April 2-4, 2014
How do social and cultural notions of 'ethnicity', 'race' and ancestry interact with the production of scientific knowledge about genetic ancestry and human genetic variation?
The workshop dealt with this question, including its ethical dimension. We discussed ongoing processes and historical questions about the continuity or discontinuity between the racial typologies of “old” physical anthropology and present day human genetic variation research.
Image: The front page of the UNESCO Courier showing the first expert Statement on race, 1950. (UNESCO Courier July-August 1950/UNESCO.)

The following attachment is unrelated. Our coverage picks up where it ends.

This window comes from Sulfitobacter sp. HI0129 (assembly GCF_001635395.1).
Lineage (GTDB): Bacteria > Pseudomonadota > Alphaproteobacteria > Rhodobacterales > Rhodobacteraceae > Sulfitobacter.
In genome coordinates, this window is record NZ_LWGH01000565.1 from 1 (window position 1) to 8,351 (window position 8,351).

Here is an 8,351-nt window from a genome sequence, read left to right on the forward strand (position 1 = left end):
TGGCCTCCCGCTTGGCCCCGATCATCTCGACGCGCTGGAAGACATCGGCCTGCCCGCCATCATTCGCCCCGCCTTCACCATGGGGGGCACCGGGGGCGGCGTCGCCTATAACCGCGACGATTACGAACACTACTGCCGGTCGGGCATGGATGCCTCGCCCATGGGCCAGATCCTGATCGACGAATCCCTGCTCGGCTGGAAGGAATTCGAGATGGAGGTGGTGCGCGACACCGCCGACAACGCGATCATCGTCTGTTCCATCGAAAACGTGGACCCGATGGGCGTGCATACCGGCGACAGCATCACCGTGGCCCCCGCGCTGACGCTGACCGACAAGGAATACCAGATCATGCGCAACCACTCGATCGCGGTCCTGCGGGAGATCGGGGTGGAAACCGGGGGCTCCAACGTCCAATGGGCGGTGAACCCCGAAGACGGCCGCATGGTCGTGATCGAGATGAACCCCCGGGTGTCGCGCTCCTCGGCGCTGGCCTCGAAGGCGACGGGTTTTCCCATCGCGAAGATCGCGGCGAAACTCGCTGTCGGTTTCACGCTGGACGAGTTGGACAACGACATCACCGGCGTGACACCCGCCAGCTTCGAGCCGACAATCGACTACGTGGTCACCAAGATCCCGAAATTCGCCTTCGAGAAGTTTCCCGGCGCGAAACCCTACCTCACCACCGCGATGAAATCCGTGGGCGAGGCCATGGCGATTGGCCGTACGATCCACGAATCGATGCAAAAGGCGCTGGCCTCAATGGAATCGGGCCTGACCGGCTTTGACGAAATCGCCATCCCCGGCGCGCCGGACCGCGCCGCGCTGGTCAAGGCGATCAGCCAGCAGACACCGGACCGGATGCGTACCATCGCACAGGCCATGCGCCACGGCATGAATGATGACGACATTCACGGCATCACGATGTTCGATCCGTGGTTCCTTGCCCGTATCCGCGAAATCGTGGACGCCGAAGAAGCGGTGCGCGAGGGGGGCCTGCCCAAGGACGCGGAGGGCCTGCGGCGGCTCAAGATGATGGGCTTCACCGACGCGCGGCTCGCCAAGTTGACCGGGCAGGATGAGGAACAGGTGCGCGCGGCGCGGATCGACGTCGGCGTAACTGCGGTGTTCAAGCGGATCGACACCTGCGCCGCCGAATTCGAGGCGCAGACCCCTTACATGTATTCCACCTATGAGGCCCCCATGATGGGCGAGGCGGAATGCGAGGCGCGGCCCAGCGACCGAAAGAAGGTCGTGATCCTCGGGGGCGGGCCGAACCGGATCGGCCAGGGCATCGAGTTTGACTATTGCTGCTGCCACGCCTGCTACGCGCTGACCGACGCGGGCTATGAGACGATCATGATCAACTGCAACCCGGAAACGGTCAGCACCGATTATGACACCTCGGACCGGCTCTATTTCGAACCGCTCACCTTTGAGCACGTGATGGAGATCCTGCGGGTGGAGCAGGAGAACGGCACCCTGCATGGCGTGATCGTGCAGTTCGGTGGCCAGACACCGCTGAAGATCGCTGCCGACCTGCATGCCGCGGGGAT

Participants and paper titles (by invitation only):
"From Calipers to Sequencers: Physical Anthropology in Greece and the Construction of Racial and National Identity, 1950’s to present"
"Race, Region and Time: Or the forensic presence of the past"
"Human variation: A biosocial perspective"
"What is (in) a Population? Scientific and Political Representations in South Africa"
Edna Maria Suárez-Díaz
"Race, ethnicity and populations in post-revolutionary Mexico"
Ricardo Ventura Santos
"Indians, mestizos and shades of “primitiveness”: Human biological diversity research in Brazil in the post World War II period"